spooky Rockland Breakwater Lighthouse
the Rockland Breakwater Lighthouse
Canon PowerShot S40, 1/250s, f/5.6, 7.1mm

By Christmas, Rockland would be white. Like clockwork, Rockland always manages to slide back to its rustic backwater self, slow and silent.

it's December
Canon EOS 350D Digital, 1.3s, f/5.6, 55mm, ISO 100

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Saturday, December 27, 2008

Vanille part trois

So we found ourselves in Vanille once more last Sunday. I wanted to check out what is new. It’s a lame excuse, but any will do so that I can visit my favorite dessert haunt in Cebu. Here are a few more pastries that we’ve tried.

Cerise. Structured piles of mousse and sponge cakes are a trademark of Vanille. This one promises chocolate mousse with cherries but somehow I was expecting some bits or the definitive flavor of cherry but both escaped me. It was tart but indistinct. Perhaps I was inattentive? There were pieces of cherry on top of the sweetened vanilla-flavored whipped Chantilly cream so the concoction can still lay a claim to its name. Still, the raised sponge cake was as always, very light and delectable and the mousse was rich and not overly sweet.
price= P80

Canon EOS 350D Digital, 1/400s, f/2.8, 100mm, ISO 800

Tarte aux pommes. Non-francophiles, don’t be scared, the name is just French for apple tart. I am a fan of apple tarts and pies. I crave them. I look for them. The Vanille version was not a disappointment. The crust is just the right thinness (I don’t like thick crust in pies) and flakiness. The apples were firm, juicy, tart and sweet, with the usual hint of cinnamon and vanilla. That said, the price of 120 pesos was a bit expensive when compared to versions of other pastry shops in Cebu. If there is a plus, it would be the presentation. The topping of razor-thin apple slivers which were slightly browned at the edges, looks quite fetching.
price= P120

tarte aux pommes
Canon EOS 350D Digital, 1/125s, f/2.8, 100mm, ISO 800

French macarons in passionfruit. I’m already a fan of Vanille’s French macarons . I love the juxtaposition of the saccharine crunchiness of meringue and the creaminess of the ganache. The passionfruit version is a winner. At first bite, the taste is subtle but in due time, the sharp sourness attacks. When it comes to tropical fruits, sometimes, I want them to be in-your-face and non apologetic. True to its name, passionfruit is an ardent explosion in the palate.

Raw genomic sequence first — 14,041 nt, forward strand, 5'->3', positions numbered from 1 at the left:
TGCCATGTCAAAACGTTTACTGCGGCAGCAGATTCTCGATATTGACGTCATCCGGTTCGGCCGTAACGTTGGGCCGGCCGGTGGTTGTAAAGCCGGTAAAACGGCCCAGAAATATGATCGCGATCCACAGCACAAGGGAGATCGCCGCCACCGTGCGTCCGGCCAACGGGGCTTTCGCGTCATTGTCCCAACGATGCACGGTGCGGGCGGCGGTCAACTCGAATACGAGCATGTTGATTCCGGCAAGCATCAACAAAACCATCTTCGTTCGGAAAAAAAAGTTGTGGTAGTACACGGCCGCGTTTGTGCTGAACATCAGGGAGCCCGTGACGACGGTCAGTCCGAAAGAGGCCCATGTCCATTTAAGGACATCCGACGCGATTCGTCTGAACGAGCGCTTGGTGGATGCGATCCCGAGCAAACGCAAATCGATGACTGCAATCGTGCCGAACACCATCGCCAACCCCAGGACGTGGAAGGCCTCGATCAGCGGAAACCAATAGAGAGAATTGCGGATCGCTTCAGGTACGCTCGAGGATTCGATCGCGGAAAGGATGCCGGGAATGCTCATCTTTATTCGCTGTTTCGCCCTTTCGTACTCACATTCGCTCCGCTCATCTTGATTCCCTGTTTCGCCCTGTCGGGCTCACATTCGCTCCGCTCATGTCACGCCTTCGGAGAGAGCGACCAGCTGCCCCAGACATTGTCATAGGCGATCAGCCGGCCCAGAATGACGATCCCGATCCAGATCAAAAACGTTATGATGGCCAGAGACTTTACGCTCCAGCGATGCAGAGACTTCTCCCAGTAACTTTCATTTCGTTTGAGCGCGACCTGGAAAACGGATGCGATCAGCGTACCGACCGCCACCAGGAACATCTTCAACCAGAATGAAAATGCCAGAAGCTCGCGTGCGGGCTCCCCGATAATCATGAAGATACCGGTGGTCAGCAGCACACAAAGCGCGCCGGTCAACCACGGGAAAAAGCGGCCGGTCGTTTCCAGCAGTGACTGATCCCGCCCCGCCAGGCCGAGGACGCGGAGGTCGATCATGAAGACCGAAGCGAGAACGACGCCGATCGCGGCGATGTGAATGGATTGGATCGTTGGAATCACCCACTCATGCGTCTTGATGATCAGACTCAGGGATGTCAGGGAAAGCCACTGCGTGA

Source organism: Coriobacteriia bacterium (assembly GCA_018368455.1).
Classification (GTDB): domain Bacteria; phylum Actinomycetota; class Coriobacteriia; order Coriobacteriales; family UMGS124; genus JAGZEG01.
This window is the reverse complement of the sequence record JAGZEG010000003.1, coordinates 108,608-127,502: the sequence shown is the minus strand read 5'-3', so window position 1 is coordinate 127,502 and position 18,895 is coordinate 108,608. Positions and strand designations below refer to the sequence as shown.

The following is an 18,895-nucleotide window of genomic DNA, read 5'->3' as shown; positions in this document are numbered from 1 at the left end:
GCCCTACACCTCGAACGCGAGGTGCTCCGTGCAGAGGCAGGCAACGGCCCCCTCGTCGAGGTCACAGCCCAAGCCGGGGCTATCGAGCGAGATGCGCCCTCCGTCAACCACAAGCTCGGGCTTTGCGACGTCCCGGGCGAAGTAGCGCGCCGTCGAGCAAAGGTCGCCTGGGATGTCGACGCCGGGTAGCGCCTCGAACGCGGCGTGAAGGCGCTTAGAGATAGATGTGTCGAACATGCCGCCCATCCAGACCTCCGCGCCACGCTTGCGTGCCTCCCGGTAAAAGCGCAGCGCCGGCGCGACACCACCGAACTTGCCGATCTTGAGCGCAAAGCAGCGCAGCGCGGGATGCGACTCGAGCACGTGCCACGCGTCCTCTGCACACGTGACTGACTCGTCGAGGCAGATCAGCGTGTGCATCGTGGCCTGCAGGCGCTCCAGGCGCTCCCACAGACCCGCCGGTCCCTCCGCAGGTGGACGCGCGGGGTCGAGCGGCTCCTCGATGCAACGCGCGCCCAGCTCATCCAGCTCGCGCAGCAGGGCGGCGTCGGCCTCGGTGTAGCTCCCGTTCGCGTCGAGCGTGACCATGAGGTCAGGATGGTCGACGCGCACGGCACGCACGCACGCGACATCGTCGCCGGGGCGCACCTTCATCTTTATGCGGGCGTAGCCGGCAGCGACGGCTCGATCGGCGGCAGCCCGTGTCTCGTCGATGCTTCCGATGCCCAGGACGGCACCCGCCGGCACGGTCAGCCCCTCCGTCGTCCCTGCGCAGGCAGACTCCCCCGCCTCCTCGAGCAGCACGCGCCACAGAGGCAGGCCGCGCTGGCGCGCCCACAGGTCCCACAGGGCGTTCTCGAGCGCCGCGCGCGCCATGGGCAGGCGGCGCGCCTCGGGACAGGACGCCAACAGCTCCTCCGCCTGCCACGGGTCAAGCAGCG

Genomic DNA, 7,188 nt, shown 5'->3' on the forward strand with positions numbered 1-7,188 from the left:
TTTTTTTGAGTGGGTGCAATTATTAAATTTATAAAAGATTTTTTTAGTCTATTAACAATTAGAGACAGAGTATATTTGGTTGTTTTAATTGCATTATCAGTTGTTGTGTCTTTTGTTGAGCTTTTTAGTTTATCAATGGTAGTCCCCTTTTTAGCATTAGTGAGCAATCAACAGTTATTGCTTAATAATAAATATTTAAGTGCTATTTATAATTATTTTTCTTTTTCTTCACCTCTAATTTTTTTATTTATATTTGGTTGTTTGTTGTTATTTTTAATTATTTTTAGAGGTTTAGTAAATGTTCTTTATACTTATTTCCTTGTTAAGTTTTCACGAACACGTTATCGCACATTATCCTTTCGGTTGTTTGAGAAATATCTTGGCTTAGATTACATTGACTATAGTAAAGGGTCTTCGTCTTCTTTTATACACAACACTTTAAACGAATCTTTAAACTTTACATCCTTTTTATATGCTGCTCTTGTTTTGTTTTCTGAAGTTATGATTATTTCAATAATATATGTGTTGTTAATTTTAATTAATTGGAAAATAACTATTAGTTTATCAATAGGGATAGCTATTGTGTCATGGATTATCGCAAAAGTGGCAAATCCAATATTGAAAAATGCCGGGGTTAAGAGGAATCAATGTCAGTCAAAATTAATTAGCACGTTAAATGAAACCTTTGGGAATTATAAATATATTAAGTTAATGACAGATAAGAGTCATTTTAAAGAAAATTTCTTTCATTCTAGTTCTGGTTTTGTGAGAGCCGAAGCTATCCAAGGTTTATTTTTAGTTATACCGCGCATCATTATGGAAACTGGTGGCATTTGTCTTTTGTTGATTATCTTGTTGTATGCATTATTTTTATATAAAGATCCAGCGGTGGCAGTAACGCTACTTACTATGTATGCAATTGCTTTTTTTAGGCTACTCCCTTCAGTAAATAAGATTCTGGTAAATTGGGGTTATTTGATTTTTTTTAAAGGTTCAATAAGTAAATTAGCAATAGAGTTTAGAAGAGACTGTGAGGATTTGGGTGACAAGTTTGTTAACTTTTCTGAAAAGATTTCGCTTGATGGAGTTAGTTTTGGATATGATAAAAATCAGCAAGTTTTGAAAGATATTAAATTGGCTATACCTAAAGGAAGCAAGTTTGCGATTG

price= P25 each

passion fruit macarons
Canon EOS 350D Digital, 1/400s, f/2.8, 100mm, ISO 800, -1/3EV

macaron in passionfruit
Canon EOS 350D Digital, 1/160s, f/2.8, 100mm, ISO 800, -1/3EV

Concerto. The finger-like log of hazelnut dacquoise reminds me a lot of Isabelia (see my first blog on Vanille). The biscuit-like base of meringue is nutty and I always like my dessert to have some crunch. The hazelnut bits contrasted delicately both in flavor and in texture with mousse of creamy Belgian chocolate. This is an uplifting aria of the senses.

Canon EOS 350D Digital, 1/100s, f/5.6, 53mm, ISO 800

Chocolat. What is a pastry shop without a chocolate cake? Vanille’s version is divine and could be its trademark, what with its elaborate construction. Billed a la maison, the layers of chocolate cake and chocolate mousse are shaped in a spherical half-globe. The cake has just the hint of bitterness which tempers the inherent sweetness of sugar. The clincher is the icing fully covering the dome. Dark and gooey, it stretches like marshmallows, slices like meringue and melts like fudge in the mouth. Too bad that this delicacy cannot be scaled up structurally as the big cake is flat and round and the icing is reduced to a thin upper crust. I’d take the personal mini anytime.

Canon EOS 350D Digital, 1/640s, f/2.8, 100mm, ISO 800, -1/3EV

Vanille chandelier
Canon EOS 350D Digital, 1/100s, f/5.6, 53mm, ISO 800

Vanille Cafe and Patisserie
The Terraces, 2nd level
Cebu Ayala Mall
Cebu City, the Philippines

This is the 3rd Vanille review after part 1 and part 2.

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Thursday, December 25, 2008

the Windows of Bergdorf and Goodman- a Manhattan Christmas special

Fifth Avenue cannot be more encapsulated than in the store windows of Bergdorf and Goodman. People actually queue to see its fabulous displays. Decidedly catering to the highend crowd, the store is famous for their life-size displays of magic and opulence.

window display by Lea
Nikon E5700, 1/35s, f/2.8, ISO 64 (photo by my sister)

In the five years I’ve visited Manhattan during Christmas, Bergdorf and Goodman always showcases different themes in every windows. From scenes of the exotic to themes of colors, they are designed to titillate and excite.

Bergdorf & Goodman 2006
Canon EOS 350D Digital, 1/40s, f/5.6, 21mm, ISO 1600, -1/3EV

The suggestion of sex can be overt, as seen in the picture above, or it can be suggested. Playing darkness against the light, the glare of the colors that jar from the ordinary, one time, one window showed a mannequin with a shock of red hair and green manicured nails. Then there was that apple, dangled, as if ready for the taking.